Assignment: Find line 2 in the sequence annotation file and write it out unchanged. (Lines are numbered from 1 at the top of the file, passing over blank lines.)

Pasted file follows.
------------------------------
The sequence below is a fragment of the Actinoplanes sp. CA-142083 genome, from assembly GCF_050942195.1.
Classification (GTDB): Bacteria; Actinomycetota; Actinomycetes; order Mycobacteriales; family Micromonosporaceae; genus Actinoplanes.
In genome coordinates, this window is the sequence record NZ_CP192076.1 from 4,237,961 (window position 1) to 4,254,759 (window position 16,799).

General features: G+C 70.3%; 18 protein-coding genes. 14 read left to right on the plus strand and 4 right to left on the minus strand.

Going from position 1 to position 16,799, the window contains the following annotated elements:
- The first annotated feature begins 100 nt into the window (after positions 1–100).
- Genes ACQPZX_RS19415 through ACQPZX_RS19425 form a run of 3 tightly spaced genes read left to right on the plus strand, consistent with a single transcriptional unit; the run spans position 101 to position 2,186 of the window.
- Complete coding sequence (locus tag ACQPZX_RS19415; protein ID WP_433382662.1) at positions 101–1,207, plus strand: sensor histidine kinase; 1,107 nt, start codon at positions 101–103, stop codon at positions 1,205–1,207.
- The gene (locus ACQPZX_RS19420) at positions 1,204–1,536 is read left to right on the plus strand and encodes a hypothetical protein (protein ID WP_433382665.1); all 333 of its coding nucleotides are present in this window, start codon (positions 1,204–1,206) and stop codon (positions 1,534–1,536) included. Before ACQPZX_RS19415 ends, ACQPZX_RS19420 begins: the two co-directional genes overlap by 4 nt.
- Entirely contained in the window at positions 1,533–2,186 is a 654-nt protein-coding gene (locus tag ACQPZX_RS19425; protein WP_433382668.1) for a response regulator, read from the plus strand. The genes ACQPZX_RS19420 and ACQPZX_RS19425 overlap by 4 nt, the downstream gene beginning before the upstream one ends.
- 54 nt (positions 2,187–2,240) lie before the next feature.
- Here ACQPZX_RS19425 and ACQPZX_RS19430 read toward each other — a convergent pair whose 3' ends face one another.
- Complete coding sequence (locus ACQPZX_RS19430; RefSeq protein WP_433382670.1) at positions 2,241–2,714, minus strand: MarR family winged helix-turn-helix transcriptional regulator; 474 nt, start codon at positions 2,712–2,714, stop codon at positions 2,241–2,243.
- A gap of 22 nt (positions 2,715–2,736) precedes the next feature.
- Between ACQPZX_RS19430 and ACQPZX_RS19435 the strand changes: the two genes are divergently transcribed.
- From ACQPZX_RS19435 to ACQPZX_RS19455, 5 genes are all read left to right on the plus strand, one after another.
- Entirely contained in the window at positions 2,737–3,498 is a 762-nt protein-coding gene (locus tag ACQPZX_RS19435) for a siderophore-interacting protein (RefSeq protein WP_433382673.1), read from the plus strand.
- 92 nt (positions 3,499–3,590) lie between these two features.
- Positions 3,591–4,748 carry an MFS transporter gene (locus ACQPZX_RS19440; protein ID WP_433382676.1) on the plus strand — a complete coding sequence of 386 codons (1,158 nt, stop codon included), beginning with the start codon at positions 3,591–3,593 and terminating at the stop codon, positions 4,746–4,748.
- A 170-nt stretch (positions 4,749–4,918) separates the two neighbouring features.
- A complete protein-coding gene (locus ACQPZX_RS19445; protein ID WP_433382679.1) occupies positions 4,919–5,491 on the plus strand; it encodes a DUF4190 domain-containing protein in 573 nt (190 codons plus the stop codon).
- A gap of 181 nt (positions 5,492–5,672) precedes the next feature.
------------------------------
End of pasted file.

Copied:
Classification (GTDB): Bacteria; Actinomycetota; Actinomycetes; order Mycobacteriales; family Micromonosporaceae; genus Actinoplanes.